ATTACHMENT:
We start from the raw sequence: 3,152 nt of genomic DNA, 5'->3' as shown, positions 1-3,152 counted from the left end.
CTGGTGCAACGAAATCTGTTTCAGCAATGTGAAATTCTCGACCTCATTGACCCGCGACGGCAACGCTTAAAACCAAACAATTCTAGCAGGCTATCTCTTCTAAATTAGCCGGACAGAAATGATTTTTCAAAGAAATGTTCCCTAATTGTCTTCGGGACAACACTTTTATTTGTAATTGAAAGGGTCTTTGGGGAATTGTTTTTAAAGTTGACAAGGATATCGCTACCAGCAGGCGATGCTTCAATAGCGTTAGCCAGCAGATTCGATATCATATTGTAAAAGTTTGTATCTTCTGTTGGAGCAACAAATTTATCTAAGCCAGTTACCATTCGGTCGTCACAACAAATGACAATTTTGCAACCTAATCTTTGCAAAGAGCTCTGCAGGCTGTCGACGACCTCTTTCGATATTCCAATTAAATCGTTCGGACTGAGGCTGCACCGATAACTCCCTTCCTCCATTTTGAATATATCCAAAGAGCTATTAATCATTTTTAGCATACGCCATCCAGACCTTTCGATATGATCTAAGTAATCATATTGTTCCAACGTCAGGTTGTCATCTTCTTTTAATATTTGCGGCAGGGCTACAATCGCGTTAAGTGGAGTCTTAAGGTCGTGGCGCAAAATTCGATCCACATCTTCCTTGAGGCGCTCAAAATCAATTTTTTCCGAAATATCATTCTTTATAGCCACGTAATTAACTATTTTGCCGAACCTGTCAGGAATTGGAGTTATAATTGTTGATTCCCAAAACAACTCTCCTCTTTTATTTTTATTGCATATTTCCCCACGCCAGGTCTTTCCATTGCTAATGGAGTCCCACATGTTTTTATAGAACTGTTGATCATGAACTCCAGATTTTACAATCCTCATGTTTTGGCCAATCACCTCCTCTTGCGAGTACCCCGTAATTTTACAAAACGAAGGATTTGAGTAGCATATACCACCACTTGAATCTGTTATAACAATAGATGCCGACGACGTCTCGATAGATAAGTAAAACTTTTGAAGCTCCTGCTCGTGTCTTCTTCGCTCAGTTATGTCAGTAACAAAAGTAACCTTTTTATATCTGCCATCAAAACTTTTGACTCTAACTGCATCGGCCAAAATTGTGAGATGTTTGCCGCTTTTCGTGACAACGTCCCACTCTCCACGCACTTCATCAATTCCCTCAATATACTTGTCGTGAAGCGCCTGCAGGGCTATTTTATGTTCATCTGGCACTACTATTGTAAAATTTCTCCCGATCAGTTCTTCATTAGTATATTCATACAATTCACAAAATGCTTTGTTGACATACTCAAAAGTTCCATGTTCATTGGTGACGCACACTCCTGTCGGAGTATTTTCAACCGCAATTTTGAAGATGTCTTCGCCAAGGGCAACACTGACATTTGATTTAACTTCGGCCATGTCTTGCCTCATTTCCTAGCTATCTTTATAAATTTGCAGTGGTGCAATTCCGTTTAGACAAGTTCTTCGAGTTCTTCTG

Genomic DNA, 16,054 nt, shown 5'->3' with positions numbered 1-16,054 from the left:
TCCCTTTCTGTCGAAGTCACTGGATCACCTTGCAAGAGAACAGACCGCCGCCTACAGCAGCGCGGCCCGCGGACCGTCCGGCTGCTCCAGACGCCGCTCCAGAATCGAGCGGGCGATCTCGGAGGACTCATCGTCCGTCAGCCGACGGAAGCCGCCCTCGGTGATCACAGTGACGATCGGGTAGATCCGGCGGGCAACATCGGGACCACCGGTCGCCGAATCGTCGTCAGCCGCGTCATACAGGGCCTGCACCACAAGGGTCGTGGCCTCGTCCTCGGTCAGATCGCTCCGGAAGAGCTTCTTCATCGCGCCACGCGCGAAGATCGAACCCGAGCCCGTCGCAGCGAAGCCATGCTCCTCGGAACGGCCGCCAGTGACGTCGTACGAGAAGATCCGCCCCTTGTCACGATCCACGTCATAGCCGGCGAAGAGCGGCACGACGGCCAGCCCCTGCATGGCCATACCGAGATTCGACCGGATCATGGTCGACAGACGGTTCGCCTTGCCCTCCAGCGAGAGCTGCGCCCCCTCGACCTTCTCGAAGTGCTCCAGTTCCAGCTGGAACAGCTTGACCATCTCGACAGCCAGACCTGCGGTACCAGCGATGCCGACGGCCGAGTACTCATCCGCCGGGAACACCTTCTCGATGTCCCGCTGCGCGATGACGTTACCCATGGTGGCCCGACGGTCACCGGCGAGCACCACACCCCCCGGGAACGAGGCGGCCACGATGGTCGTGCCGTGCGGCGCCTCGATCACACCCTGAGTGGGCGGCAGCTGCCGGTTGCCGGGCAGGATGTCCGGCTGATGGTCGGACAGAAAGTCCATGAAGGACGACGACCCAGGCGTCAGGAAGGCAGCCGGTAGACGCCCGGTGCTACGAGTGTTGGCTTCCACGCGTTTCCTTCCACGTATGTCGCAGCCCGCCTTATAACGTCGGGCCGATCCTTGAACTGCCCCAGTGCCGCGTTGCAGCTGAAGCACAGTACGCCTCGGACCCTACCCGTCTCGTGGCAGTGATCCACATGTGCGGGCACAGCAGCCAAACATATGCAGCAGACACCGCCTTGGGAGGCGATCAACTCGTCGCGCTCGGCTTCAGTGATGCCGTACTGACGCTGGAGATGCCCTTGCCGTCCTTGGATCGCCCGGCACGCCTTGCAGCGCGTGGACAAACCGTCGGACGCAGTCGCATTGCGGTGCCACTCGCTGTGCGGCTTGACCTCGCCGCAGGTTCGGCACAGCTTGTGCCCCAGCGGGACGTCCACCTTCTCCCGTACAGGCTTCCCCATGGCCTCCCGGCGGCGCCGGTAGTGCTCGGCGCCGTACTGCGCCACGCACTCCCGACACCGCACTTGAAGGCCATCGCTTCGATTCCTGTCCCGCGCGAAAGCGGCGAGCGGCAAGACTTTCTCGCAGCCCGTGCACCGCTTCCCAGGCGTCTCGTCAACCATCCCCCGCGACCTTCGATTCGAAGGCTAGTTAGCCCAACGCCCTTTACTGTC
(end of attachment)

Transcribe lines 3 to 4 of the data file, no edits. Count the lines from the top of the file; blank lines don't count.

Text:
Genomic DNA, 16,054 nt, shown 5'->3' with positions numbered 1-16,054 from the left:
TCCCTTTCTGTCGAAGTCACTGGATCACCTTGCAAGAGAACAGACCGCCGCCTACAGCAGCGCGGCCCGCGGACCGTCCGGCTGCTCCAGACGCCGCTCCAGAATCGAGCGGGCGATCTCGGAGGACTCATCGTCCGTCAGCCGACGGAAGCCGCCCTCGGTGATCACAGTGACGATCGGGTAGATCCGGCGGGCAACATCGGGACCACCGGTCGCCGAATCGTCGTCAGCCGCGTCATACAGGGCCTGCACCACAAGGGTCGTGGCCTCGTCCTCGGTCAGATCGCTCCGGAAGAGCTTCTTCATCGCGCCACGCGCGAAGATCGAACCCGAGCCCGTCGCAGCGAAGCCATGCTCCTCGGAACGGCCGCCAGTGACGTCGTACGAGAAGATCCGCCCCTTGTCACGATCCACGTCATAGCCGGCGAAGAGCGGCACGACGGCCAGCCCCTGCATGGCCATACCGAGATTCGACCGGATCATGGTCGACAGACGGTTCGCCTTGCCCTCCAGCGAGAGCTGCGCCCCCTCGACCTTCTCGAAGTGCTCCAGTTCCAGCTGGAACAGCTTGACCATCTCGACAGCCAGACCTGCGGTACCAGCGATGCCGACGGCCGAGTACTCATCCGCCGGGAACACCTTCTCGATGTCCCGCTGCGCGATGACGTTACCCATGGTGGCCCGACGGTCACCGGCGAGCACCACACCCCCCGGGAACGAGGCGGCCACGATGGTCGTGCCGTGCGGCGCCTCGATCACACCCTGAGTGGGCGGCAGCTGCCGGTTGCCGGGCAGGATGTCCGGCTGATGGTCGGACAGAAAGTCCATGAAGGACGACGACCCAGGCGTCAGGAAGGCAGCCGGTAGACGCCCGGTGCTACGAGTGTTGGCTTCCACGCGTTTCCTTCCACGTATGTCGCAGCCCGCCTTATAACGTCGGGCCGATCCTTGAACTGCCCCAGTGCCGCGTTGCAGCTGAAGCACAGTACGCCTCGGACCCTACCCGTCTCGTGGCAGTGATCCACATGTGCGGGCACAGCAGCCAAACATATGCAGCAGACACCGCCTTGGGAGGCGATCAACTCGTCGCGCTCGGCTTCAGTGATGCCGTACTGACGCTGGAGATGCCCTTGCCGTCCTTGGATCGCCCGGCACGCCTTGCAGCGCGTGGACAAACCGTCGGACGCAGTCGCATTGCGGTGCCACTCGCTGTGCGGCTTGACCTCGCCGCAGGTTCGGCACAGCTTGTGCCCCAGCGGGACGTCCACCTTCTCCCGTACAGGCTTCCCCATGGCCTCCCGGCGGCGCCGGTAGTGCTCGGCGCCGTACTGCGCCACGCACTCCCGACACCGCACTTGAAGGCCATCGCTTCGATTCCTGTCCCGCGCGAAAGCGGCGAGCGGCAAGACTTTCTCGCAGCCCGTGCACCGCTTCCCAGGCGTCTCGTCAACCATCCCCCGCGACCTTCGATTCGAAGGCTAGTTAGCCCAACGCCCTTTACTGTC